| The moon and hunting in human evolution

Ian Watts

Ian Watts investigates the ecology and symbolism of the moon in African hunting strategies. He explores the evolutionary implications of the most productive form of big-game hunting practised by African hunter-gatherers in savanna and semi-arid environments: dry-season ambush hunting by remaining waterholes on moonlit night. For most species, this is the season of scarcity and poor-quality food. Both the Hadza of Tanzania and Kalahari Bushmen use poisoned arrows, but their ancestors relied on stone-tipped spears, so proximity to prey was even more important. Ian reviews the data on brain size increase, animal behavioural ecology of water hole use, ethno-historical and ethnographic data on night-stand hunting, the risks and technological requirements of the strategy, and the archaeology of waterhole sites. This form of hunting developed coevally with our speciation and played a critical role during the last stage of that process, shortly after 200,000 years ago.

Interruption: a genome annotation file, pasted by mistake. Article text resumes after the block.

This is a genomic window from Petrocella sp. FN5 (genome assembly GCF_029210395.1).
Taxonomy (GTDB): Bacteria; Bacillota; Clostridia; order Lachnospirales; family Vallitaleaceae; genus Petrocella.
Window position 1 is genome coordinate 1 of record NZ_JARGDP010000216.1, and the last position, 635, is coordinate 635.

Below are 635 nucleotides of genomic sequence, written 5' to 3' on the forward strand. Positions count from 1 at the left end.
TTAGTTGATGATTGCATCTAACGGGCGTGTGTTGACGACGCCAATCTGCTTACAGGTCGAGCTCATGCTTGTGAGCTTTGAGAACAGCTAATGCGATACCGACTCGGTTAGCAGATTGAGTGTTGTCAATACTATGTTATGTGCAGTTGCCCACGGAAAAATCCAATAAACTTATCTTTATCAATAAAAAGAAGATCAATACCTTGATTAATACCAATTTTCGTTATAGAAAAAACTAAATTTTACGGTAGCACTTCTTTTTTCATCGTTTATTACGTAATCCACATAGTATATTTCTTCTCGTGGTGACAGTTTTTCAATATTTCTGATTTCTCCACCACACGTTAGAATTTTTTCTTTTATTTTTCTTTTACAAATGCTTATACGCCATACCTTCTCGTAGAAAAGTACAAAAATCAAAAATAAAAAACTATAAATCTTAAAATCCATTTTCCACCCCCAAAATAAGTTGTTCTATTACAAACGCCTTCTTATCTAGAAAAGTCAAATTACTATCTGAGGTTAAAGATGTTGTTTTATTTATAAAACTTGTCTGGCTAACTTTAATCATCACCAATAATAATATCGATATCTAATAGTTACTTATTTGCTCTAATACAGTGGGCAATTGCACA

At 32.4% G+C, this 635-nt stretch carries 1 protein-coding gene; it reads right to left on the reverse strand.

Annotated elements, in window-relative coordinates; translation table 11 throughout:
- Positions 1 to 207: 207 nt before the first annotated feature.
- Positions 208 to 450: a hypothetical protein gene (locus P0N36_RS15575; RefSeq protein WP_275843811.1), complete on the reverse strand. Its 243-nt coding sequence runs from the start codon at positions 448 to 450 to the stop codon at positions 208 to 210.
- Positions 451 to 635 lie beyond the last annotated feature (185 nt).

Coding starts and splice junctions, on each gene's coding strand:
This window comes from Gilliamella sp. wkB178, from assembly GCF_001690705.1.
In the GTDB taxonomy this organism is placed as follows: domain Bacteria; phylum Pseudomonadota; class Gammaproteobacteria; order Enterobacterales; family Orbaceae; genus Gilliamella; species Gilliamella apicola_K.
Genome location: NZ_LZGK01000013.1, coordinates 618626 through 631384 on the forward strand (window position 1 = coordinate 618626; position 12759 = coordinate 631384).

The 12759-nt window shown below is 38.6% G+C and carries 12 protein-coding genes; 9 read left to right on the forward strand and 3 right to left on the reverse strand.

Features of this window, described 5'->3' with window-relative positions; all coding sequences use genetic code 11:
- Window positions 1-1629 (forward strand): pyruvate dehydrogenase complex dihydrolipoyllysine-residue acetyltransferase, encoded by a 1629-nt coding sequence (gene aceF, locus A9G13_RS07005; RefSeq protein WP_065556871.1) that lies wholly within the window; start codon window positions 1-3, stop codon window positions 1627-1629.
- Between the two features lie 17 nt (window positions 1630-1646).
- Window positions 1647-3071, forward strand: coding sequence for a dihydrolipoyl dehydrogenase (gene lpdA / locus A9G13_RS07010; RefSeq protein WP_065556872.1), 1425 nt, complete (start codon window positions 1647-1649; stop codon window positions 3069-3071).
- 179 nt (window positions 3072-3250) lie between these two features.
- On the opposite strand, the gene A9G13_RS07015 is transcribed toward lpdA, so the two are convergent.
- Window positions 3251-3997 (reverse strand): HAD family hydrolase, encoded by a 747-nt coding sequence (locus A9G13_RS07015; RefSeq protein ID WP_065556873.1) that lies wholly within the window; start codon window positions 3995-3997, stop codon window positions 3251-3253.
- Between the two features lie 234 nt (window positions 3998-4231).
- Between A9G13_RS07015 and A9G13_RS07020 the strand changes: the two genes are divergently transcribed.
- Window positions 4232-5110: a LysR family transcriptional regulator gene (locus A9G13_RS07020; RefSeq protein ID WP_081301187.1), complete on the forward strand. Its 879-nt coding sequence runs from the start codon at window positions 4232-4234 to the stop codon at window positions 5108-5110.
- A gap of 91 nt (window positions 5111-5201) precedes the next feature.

Daryll Forde Seminar Room, Anthropology Building, 14 Taviton St, off Gordon Sq., London WC1H 0BW. Tube: Euston Square

This class is part of the syllabus:

Politics, human origins and indigenous worlds